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Cognitive therapy

BMJ Group Medical Reference

What is it?

One type of cognitive therapy used to treat people with anorexia is cognitive behaviour therapy (CBT). The idea of CBT is that having extreme or unhelpful thoughts about yourself causes problems. Unhelpful thoughts make you behave in negative ways.

Here's how cognitive therapy tries to stop that cycle of thought and action.

  • At the start of each session, you and your therapist decide what you want to get out of it.

  • Each session with your therapist lasts about 50 minutes.

  • You talk about your feelings and how you feel about your weight and eating.

  • You and your therapist talk about why you are desperate to stay thin.

  • At the end of each session, your therapist asks you to do some homework. This might be to practice relaxation or write your thoughts in a diary.

What can it do for me?

The aims of this therapy are to help you:

  • Learn the facts about anorexia and treatment, and about how they affect your body

  • Understand what might have caused your illness and what keeps it going

  • Understand that you can't be healthy unless you are a healthy weight

  • Express your emotions (how you really feel)

  • Understand how what you believe is linked to the way you behave

  • Change the things you believe about food and the way you view yourself and your body shape

  • Eat a healthy diet to keep your weight in the normal, healthy range for your height and build

  • Find ways to handle problems in your life.

What happens in cognitive therapy?

There are lots of ways of doing cognitive therapy. But in all of them, you and your therapist try to change the way you think. You do this together by working out if you have hidden beliefs and ideas.

Here's a list of some of the things you might do.

  • Find out what thoughts are making you worried and ill. For example, you might think, "I'm too fat" every time you look in the mirror. Or, every time you have to try something new, you might think, "I have to be the best. Being second is no good". You feel that you can't control these thoughts. They just pop into your head. Thoughts that come up all the time like that are sometimes called 'automatic thoughts'.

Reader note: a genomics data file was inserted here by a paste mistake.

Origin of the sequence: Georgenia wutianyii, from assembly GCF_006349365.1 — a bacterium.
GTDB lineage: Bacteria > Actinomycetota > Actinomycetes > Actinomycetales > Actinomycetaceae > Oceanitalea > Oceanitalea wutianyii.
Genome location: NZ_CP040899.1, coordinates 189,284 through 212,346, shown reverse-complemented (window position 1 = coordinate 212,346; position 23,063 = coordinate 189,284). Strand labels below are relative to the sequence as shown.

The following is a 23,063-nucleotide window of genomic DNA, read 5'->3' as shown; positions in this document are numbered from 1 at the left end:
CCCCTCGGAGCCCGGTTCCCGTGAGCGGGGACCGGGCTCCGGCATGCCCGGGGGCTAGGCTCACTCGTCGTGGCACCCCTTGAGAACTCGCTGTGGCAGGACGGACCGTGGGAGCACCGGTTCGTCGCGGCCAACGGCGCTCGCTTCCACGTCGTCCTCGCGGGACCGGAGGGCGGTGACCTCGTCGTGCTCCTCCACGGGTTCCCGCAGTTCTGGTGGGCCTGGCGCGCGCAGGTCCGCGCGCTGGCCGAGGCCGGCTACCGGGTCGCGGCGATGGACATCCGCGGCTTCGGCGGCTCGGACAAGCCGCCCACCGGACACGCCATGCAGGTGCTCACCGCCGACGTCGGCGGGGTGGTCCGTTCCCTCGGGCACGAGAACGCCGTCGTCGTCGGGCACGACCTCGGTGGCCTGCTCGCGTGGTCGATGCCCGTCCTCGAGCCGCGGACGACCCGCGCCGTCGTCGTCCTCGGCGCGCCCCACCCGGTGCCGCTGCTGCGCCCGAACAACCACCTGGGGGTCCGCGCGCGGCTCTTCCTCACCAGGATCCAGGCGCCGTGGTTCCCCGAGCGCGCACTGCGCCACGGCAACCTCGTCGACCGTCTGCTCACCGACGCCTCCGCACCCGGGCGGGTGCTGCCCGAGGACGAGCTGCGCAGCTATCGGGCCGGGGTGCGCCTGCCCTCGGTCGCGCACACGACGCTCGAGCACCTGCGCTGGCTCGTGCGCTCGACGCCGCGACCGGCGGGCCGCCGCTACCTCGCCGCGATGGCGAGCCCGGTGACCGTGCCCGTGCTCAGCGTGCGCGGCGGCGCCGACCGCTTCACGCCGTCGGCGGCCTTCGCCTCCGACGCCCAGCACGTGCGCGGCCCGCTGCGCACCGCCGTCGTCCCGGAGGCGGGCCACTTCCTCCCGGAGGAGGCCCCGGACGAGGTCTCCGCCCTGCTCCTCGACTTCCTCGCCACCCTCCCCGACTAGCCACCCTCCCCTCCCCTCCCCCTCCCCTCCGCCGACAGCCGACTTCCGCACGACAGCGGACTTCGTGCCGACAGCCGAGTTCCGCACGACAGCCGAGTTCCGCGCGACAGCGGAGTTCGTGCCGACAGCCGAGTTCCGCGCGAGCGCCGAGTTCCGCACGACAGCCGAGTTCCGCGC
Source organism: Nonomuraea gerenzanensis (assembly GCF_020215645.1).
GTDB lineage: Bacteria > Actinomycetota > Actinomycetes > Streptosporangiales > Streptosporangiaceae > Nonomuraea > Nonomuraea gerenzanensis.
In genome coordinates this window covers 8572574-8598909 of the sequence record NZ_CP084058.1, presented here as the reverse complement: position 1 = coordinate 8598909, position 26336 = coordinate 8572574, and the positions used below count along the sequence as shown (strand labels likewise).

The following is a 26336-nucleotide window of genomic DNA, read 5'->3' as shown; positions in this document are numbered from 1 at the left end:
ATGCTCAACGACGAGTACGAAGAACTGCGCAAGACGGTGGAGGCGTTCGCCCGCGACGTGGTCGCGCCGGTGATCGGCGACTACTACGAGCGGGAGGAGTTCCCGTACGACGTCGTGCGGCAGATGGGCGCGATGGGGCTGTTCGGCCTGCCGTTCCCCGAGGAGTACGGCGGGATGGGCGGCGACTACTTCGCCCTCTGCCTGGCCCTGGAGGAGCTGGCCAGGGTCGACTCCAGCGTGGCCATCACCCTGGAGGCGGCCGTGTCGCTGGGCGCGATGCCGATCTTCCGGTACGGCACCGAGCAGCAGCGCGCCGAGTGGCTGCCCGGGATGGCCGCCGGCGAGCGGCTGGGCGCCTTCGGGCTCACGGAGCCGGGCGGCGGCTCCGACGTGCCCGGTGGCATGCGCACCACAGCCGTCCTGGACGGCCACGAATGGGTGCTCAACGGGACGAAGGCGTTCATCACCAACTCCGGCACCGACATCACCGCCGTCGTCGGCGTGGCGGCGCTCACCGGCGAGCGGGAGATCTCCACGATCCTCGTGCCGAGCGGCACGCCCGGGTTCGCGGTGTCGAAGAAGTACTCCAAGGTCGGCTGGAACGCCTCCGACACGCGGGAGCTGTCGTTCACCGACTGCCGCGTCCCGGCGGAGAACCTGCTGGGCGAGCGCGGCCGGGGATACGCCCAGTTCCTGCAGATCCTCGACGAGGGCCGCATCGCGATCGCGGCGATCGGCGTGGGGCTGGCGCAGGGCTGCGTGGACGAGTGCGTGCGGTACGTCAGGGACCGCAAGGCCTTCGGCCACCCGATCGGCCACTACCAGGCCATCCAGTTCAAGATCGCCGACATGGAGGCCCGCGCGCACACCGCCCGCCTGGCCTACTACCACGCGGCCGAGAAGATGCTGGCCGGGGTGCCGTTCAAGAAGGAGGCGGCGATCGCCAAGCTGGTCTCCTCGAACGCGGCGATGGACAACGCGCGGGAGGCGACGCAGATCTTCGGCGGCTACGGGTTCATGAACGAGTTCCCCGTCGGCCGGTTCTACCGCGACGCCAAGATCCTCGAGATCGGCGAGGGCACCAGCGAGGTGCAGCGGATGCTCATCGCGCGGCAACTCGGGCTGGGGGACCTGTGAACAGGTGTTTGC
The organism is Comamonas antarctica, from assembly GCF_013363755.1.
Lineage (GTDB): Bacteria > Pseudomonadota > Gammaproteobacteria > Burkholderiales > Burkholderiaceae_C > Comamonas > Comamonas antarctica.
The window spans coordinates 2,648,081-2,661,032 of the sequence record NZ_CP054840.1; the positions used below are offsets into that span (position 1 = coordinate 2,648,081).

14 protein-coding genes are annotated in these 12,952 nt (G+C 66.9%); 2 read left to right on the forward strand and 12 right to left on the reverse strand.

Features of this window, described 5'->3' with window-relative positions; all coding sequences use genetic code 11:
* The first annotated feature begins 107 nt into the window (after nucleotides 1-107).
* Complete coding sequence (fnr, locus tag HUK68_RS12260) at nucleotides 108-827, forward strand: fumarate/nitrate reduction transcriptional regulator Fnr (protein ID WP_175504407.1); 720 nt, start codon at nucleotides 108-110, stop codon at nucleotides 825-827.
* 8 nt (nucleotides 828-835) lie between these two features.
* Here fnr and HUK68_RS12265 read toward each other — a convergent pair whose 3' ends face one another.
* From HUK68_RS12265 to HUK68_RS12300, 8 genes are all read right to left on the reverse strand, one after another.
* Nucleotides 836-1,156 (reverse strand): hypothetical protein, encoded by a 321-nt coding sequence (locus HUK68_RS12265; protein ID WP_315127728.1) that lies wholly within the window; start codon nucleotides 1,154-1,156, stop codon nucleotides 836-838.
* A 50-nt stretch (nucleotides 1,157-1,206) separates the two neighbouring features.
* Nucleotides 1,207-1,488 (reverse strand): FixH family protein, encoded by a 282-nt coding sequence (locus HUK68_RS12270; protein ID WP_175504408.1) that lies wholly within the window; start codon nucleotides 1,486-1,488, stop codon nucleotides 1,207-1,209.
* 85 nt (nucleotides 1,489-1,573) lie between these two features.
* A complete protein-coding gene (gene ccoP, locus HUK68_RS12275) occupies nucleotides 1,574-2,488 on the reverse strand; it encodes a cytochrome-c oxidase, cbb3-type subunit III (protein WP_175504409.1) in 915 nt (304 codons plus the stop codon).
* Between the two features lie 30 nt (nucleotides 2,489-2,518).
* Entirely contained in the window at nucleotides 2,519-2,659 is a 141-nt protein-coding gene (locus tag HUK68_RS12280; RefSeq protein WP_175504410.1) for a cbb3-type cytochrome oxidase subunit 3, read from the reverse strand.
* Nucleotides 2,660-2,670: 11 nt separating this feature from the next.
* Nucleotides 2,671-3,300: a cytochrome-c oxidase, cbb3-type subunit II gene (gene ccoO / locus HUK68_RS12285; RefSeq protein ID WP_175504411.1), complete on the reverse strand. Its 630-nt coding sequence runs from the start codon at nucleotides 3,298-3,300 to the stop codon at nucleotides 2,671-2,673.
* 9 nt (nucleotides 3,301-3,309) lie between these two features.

• Find out what your rules for living are. These are the general beliefs that you have about life. You develop them when you are young, and you may not even know you have them. One rule might be, "Unless I'm thin, nobody will like me". Beliefs like these control how you see what's going on around you. Often these thoughts are not true.

  • Get rid of bad rules and bad thoughts and replace them with better ones. The first step is to make a list of your automatic thoughts and your rules for living. Then you and your therapist will test them to see if they are really true. For example, you'll use questions like, "How will being thin make me happy?" Doing this can help you stand back, question these ideas, and find out how you think about yourself.

  • Learn and practice ways to be more positive. For example, you may learn how eating healthy meals makes you feel better and stronger. You may learn that putting on weight doesn't make people look down on you, and that you can feel good about the things you do well. Your therapist can help you as you try out new ideas and practice being more flexible. [47] [48]

Last Updated: November 01, 2010
This information does not replace medical advice.  If you are concerned you might have a medical problem please ask your Boots pharmacy team in your local Boots store, or see your doctor.

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